In mainstream American culture, men propose to their exclusive girlfriends. If the girlfriend decides to break exclusivity in order to apply pressure, most men will dump her. (Definitely exceptions for men with little/no self-esteem.)

    Marie said: (#176)
    “My point however, is that its a deal breaker because he knew his woman’s’ desires and time line before hand, and expressed he was on the same page.”

    I have gone through the “exclusivity talk” numerous times. I have never been told the woman’s time line. I’ve never been asked to agree to her time line. Some women have expressed a desire to get married (in principle), but none have stated an expectation that they would be marrying me. None have stated that they expected me to eventually propose.

    In your last serious relationship, did you tell your boyfriend (before agreeing to exclusivity) about your desire to be married and discuss your time line in explicit detail? Did you get him to explicitly agree to propose to you according to your time line?

    If that was actually the case, you had a different deal than most women.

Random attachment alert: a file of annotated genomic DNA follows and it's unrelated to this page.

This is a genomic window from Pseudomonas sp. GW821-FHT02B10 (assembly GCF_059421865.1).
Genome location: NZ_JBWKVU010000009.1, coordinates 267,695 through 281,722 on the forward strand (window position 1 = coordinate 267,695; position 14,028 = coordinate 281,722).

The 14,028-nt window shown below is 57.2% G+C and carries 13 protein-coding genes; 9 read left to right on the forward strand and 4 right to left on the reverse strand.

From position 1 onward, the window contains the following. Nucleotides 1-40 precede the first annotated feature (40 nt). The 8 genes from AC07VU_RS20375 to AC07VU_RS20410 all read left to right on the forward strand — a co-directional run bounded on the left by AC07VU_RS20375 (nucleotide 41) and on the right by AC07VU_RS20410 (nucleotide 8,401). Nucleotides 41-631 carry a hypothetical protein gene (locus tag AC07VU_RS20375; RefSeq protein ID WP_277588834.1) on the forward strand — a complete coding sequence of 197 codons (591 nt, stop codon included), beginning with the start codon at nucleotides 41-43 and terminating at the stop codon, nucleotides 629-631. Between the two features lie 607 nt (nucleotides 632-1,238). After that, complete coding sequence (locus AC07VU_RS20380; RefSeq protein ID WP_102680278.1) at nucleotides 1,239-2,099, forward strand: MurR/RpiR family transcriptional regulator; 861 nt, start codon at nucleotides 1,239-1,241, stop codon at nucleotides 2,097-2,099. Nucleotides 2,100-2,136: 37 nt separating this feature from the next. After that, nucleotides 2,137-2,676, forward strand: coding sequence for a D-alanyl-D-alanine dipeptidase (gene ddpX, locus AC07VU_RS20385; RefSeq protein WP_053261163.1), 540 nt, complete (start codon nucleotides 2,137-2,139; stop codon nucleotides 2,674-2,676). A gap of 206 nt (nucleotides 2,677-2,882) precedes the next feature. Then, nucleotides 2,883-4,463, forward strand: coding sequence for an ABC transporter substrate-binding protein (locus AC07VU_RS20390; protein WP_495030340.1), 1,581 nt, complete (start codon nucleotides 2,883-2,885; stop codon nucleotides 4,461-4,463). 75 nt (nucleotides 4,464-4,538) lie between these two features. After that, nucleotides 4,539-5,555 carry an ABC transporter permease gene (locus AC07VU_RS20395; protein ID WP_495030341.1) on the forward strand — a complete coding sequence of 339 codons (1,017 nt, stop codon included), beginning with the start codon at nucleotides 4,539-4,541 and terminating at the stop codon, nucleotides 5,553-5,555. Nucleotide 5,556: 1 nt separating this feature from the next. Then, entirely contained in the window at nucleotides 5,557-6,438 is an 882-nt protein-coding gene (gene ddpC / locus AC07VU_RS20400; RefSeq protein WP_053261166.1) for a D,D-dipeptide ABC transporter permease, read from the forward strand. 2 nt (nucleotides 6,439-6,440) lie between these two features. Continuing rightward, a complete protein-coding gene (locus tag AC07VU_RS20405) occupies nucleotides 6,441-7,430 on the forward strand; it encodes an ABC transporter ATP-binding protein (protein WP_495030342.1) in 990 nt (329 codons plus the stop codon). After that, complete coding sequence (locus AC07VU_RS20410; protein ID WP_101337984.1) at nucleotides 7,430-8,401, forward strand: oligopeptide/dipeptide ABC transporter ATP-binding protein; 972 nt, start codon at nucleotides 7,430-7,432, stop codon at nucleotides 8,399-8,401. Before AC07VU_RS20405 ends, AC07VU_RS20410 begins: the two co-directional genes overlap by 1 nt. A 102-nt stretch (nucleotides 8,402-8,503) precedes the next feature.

Marie asked: (#170)
    “How many MEN is a woman supposed to break up with before she gets what she wants??? How many rounds through different men and heartbreaks is she supposed to endure till she finally meets the man of her dreams???”

    Dating is hard for everybody (women and men). It’s painful for everybody. And if anybody tries to use that to excuse unethical behavior (like openly cheating inside of an exclusive relationship), I will recommend that their partner dump them.

    Marie said: (#170)
    “A good guy, like you claim to be, should and would sit up and realize that since he loves his babe, he’d rather NOT let her go …”

    If I love a woman, but I’m uncertain whether she’s the right one, and she breaks up with me, then I might decide that I’d rather move forward (despite uncertainty) instead of losing her.

    If the woman begins dating other men, I will realize that my uncertainty was justified. I may love her, but I’d rather go through the heartbreak now, instead of facing years of a lousy marriage with a woman who lacks integrity.

    If you break up with a good man, he might fight to keep you. If you begin dating other men, you demonstrate that you’re not a good girlfriend, and he realizes there’s nothing worth fighting for.

    Marie said: (#170)
    “rather than becoming a frightful rabbit (excuse my description) and dumping her for some dude who will be just ELATED at having her all to himself!!!!”

    Have you ever dated a divorcee?

    And by “divorcee”, I don’t mean a man who is actually divorced. I mean a man who is separated.